“She was just a trailblazer!”
Michelle Schumann is talking about another Schumann: Clara, the composer and pianist from the late 1800s.
Clara had eight children and a performance career that made her the breadwinner (in lieu of her husband, the better-known composer Robert Schumann). She composed music of her own (and also edited, and maybe — just maybe — collaborated on more of her husband’s music than people realize). And she might have had a romantic relationship with a younger man who turned out to be the legendary composer Johannes Brahms.
What a life.
But if there’s an Austin musician who can match Clara’s intensity, it might be Michelle Schumann, the indefatigable pianist, the artistic director of the busy Austin Chamber Music Center —and also artist-in-residence and associate professor at the University of Mary Hardin-Baylor and mother of 7-month-old baby Ivy.
“I think a Clara Schumann born in our time would be super famous,” Schumann says. “She rivalled Franz Liszt. And even as a composer, her works are very beautiful, but she herself put a lid on her own composing.”
Writing music, like so many things, wasn’t seen as an appropriate profession for women. Clara, too was swept up in the culture of the times.
“Even she didn’t believe women should be composers,” Schumann says.
The Austin Chamber Music Center’s concert Saturday — appropriately called “Love Triangle” — features three piano trios, one each by Clara Schumann, Robert Schumann and Brahms.
Michelle Schumann is joined by cellist Gregory Sauer and Miro Quartet violinist William Fedkenheuer.
Each work is unique, dancing different colored dances with the emotional push and pull of the era. And the Brahms is astonishing — it makes three instruments sound like a symphony.
“But I can hear similarities” between all three, Schumann says.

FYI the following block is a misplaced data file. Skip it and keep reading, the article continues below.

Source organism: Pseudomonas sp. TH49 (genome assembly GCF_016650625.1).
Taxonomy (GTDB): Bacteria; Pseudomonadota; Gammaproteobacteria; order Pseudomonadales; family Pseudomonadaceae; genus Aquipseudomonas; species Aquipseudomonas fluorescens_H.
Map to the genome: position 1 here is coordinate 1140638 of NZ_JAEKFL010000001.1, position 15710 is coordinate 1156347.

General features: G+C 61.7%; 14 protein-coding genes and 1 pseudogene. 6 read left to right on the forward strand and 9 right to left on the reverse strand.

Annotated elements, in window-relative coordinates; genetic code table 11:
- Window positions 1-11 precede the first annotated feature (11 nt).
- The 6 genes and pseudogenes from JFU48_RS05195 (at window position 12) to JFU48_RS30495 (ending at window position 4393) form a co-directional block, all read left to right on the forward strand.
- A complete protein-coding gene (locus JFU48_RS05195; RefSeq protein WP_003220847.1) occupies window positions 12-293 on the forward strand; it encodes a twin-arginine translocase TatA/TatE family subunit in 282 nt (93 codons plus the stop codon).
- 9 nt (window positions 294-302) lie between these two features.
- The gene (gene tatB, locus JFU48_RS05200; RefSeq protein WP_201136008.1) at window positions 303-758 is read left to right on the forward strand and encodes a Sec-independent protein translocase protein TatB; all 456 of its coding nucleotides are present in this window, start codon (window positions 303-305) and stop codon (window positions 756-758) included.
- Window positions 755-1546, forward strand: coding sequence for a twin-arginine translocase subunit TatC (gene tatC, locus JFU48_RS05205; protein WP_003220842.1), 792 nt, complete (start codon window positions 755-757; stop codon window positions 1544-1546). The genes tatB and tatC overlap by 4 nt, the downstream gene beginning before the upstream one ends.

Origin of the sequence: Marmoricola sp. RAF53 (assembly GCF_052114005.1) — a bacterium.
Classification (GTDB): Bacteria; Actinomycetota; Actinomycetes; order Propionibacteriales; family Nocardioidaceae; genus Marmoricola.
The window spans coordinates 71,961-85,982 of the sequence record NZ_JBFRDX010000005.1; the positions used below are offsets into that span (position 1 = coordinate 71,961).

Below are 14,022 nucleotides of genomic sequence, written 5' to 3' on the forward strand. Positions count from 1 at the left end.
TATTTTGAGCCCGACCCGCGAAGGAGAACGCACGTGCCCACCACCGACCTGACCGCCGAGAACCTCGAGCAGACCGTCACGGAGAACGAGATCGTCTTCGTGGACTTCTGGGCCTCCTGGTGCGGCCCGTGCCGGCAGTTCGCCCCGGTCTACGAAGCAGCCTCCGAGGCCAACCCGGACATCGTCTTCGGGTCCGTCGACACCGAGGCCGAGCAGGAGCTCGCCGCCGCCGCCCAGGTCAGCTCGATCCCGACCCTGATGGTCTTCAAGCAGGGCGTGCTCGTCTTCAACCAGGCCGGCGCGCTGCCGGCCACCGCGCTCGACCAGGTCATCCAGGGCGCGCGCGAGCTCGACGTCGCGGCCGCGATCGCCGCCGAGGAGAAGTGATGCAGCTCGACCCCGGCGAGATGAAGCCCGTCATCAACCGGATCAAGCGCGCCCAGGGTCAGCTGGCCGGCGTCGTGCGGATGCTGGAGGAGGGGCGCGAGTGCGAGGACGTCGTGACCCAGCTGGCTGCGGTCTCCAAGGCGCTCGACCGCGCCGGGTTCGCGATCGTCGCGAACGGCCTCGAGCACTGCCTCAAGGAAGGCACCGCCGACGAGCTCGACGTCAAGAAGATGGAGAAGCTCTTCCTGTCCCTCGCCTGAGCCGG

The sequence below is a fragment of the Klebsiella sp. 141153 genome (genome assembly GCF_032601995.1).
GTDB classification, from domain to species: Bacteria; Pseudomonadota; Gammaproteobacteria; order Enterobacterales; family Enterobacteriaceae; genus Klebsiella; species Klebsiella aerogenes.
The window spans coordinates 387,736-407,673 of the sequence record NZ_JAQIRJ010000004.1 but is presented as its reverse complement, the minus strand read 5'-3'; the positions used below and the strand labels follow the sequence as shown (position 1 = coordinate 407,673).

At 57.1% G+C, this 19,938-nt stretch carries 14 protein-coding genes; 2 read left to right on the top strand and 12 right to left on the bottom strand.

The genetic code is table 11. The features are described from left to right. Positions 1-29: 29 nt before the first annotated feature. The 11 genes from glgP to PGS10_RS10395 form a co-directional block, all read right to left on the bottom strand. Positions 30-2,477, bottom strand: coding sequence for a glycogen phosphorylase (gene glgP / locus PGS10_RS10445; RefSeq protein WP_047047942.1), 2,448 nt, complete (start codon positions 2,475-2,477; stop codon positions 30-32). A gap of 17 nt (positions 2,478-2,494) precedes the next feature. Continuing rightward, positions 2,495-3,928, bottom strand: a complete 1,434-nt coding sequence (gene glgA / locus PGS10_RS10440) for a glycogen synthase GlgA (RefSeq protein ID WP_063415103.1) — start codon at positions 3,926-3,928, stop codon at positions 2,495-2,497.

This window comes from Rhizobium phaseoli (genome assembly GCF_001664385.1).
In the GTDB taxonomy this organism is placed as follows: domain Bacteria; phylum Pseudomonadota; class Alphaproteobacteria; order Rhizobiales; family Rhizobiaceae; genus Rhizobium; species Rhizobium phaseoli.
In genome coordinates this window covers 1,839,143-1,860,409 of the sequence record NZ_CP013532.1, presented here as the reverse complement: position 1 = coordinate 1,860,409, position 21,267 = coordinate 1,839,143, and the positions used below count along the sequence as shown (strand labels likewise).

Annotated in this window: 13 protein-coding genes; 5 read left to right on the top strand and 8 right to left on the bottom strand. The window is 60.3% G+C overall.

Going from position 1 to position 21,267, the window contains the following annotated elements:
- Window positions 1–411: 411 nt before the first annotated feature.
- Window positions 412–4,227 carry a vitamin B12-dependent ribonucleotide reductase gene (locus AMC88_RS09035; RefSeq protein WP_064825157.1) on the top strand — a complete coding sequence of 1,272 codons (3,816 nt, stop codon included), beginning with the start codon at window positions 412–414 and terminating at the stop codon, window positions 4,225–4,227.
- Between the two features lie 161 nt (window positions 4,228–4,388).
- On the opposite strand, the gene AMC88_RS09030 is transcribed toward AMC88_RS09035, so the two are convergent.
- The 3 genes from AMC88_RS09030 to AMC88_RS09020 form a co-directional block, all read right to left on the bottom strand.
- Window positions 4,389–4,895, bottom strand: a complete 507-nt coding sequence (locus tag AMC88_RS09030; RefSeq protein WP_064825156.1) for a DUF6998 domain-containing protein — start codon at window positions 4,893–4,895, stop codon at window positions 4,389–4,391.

And why not? All three composers were of the same time and place — and for a while, even of the same apartment building.
The concert’s title alludes to an affair, and some suspect as much, but “if there was any connection there,” says Schumann, “they covered their tracks.”
Brahms and Clara burned all their letters, leaving historians curious. But in the end, says Schumann, when Clara could’ve chosen Brahms, she didn’t.
The demands of motherhood and a performance career are something Schumann knows in intimate detail, as she (literally) balances a phone interview and her 7-month-old.
It has finally dawned on Schumann just how hard she was working. She hired a nanny for 35 hours a week — except that was just scratching the surface.
“In a way, it’s sort of shocking to me that a full-time nanny takes care of the minimum. I don’t think I had full respect for just how many hours I was logging.”
One technique Schumann has mastered is the art of night-practicing. “You can use your ears a lot, and imagine what the sound is making with your fingers.”
Schumann points out that pianist Glenn Gould would do the same thing when his cleaning lady was making noise.
“You’re envisioning color, timbre, sound quality — and it just forces you into that realm,” Schumann says.
When Schumann was younger, she says, “I noticed, if I didn’t play the piano for three or four days, I would just be a different person.” She even managed to find a piano on her honeymoon.
That’s the kind of dedication that Clara Schumann might have appreciated.
Maybe, in the end, it was the piano that mattered to her most of all.
When: 7:30 p.m. Saturday
Where: First Unitarian Church, 4700 Grover Ave.
Information: 512-454-0026 , www.austinchambermusic.org